Another thing to take into account is change. Sometimes, due to personal growth and life circumstances, the partners’ needs and wants may change. What they originally wanted from the relationship no longer applies to who they are. For those couples, ending the relationship may be the best option, so that both people can find partners that better fit their values and life goals.
To help clarify your thoughts on where you are in your relationship, here are a few questions that you and your partner can ask yourselves:
1. What are the main challenges that we face in the relationship? What’s missing in the relationship? The more specific you can be about this, the easier it will be to work on those things with your partner.
2. If there’s a way to overcome these obstacles, do I want to pursue it? How motivated am I to work on this relationship and how motivated is my partner? If you could overcome these obstacles – would you feel happy and content in your relationship, or would you still feel like you don’t know if it’s worth it? Try make it clear rate your motivation on a 1-10 scale.
3. Is the pattern that I have with my partner familiar to me? Is it possible that I’m repeating something that I have encountered or may encounter in other relationships? For example, if my partner complains that I am critical of them, and I heard that feedback already in the past then it would probably be better to first work on this pattern instead of moving on to another relationship that might bring out the same issues.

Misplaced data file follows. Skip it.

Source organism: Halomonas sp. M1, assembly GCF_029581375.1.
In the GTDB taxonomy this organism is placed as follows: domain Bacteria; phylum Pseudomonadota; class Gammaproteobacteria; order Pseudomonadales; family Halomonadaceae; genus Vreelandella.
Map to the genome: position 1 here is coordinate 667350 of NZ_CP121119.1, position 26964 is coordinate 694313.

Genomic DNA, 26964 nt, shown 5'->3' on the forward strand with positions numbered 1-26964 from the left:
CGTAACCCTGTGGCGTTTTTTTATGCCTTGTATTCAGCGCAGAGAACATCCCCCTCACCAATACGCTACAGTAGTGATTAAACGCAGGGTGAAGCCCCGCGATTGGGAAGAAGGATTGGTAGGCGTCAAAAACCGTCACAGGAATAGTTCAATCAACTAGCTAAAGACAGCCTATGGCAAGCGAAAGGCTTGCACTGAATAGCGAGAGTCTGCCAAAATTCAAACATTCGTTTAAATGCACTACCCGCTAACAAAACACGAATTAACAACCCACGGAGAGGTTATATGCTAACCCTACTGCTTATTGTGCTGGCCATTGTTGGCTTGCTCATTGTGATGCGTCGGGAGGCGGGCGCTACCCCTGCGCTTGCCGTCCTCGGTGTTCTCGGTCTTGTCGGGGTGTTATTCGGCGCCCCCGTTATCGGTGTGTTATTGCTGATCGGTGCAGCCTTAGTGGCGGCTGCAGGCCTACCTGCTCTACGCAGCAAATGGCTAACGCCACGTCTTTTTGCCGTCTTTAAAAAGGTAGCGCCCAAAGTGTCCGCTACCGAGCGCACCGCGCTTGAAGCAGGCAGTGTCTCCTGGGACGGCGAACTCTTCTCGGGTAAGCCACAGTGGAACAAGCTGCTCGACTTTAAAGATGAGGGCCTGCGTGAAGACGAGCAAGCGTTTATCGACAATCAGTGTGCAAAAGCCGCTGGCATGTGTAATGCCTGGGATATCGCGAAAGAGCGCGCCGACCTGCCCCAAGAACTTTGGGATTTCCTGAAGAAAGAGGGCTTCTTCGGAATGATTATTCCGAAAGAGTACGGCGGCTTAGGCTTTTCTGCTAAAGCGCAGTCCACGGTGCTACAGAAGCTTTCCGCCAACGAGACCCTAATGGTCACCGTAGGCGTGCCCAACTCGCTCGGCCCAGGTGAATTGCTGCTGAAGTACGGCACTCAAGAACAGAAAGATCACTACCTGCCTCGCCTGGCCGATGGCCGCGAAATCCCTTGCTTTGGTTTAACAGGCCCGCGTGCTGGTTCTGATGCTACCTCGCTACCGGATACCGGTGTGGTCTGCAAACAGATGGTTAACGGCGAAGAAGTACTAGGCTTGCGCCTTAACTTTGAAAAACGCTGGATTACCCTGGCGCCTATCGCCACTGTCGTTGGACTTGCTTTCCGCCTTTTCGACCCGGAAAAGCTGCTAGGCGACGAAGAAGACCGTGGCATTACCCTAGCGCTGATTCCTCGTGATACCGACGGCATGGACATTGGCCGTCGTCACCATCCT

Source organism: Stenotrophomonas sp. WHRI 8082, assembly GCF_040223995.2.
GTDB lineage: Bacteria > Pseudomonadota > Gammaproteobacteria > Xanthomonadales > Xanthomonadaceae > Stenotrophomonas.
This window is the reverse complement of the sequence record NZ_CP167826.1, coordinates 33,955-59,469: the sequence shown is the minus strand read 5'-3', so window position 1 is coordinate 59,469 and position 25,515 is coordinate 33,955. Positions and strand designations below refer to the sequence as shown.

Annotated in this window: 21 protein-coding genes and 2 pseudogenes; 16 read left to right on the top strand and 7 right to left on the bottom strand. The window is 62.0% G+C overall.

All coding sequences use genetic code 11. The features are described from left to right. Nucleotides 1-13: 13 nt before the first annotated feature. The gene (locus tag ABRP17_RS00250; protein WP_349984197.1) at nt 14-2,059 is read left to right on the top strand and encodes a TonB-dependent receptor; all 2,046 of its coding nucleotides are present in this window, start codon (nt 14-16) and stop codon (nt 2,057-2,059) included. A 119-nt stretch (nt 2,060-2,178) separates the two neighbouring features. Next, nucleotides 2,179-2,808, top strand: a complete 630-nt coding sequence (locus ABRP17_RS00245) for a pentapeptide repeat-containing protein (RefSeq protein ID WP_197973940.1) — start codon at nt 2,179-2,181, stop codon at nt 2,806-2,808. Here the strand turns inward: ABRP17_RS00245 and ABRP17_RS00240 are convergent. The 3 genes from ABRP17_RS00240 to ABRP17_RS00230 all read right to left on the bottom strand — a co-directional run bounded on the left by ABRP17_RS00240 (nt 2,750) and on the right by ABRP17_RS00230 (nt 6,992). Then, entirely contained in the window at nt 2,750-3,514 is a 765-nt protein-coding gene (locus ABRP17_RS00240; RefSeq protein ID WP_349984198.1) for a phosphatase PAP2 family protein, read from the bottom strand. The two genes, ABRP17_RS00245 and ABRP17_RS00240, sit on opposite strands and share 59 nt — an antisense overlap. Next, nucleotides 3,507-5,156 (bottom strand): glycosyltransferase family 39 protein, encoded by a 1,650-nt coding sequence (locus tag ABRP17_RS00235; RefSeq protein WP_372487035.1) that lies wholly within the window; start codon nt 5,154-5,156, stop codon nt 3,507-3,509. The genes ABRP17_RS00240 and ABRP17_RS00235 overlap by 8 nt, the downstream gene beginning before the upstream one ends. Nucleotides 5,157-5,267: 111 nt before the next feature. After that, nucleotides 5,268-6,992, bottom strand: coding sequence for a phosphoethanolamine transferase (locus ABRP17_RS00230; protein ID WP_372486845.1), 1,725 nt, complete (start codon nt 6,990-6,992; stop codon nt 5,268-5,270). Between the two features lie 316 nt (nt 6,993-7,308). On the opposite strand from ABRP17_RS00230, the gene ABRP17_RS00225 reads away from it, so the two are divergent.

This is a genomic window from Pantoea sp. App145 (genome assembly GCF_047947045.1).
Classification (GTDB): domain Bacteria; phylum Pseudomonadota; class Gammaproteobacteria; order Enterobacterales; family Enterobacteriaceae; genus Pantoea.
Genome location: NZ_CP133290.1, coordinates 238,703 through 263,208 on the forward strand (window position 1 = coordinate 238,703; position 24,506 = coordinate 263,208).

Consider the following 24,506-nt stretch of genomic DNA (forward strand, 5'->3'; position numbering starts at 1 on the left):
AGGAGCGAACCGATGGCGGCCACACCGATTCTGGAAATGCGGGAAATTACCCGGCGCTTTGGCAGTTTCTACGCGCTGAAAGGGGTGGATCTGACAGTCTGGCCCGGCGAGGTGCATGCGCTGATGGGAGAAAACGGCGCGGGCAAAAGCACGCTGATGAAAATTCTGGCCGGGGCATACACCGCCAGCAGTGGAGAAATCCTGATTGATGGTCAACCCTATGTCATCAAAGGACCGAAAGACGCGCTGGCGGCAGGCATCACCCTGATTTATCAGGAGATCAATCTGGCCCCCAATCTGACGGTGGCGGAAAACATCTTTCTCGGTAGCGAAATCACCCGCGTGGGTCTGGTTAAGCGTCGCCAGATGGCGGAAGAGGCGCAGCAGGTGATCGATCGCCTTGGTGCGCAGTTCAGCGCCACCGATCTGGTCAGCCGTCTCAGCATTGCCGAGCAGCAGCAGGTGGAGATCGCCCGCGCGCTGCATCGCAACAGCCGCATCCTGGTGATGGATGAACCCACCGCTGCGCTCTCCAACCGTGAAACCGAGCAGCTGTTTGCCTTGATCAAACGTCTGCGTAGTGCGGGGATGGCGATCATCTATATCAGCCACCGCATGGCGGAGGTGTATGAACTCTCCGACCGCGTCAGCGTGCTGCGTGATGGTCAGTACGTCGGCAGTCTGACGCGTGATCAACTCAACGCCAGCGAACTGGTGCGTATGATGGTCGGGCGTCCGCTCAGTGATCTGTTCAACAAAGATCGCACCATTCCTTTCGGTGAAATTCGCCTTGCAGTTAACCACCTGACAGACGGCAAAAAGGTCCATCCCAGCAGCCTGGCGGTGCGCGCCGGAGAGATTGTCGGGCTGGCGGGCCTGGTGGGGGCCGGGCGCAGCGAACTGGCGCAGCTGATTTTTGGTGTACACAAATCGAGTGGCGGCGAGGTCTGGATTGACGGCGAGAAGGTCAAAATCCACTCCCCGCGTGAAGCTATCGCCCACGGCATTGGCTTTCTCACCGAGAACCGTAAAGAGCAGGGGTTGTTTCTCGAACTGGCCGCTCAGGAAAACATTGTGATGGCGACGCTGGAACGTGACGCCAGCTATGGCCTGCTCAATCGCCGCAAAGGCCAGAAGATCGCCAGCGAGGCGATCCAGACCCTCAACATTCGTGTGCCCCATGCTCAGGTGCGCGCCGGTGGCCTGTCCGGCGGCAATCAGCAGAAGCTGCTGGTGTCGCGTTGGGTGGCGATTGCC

4. What can I change to make this a better relationship? Am I willing to do that? Of course, both partners need to work on the relationship in order to make it better. That being said, sometimes when one partner is very committed to making that change, it can influence the other partner towards being more committed to making changes also.
5. In good moments between us, how much love and affection do I feel towards my partner? All couples go through tough moments and good moments. In your good moments do you feel close to your partner and in love, or do you feel distant like you don’t care that much? in other words how much “glue” does your relationship have? Again, you can try and rate it on a 1-10 scale.
6. What is the cost of me leaving? If you and your partner are married, if you have children together, if you have been in relationship a long time – all of these are factors when you are considering whether you want to continue investing time and effort in the relationship.
When we are under stress and feeling challenged by our relationship, it can be difficult to answer these questions. A couples counselor can assist both of you in getting a clearer picture of what is happening in your relationship so that you can determine the best course of action. Another option is to come for individual counseling so you would have your own space to reflect on these questions and issues.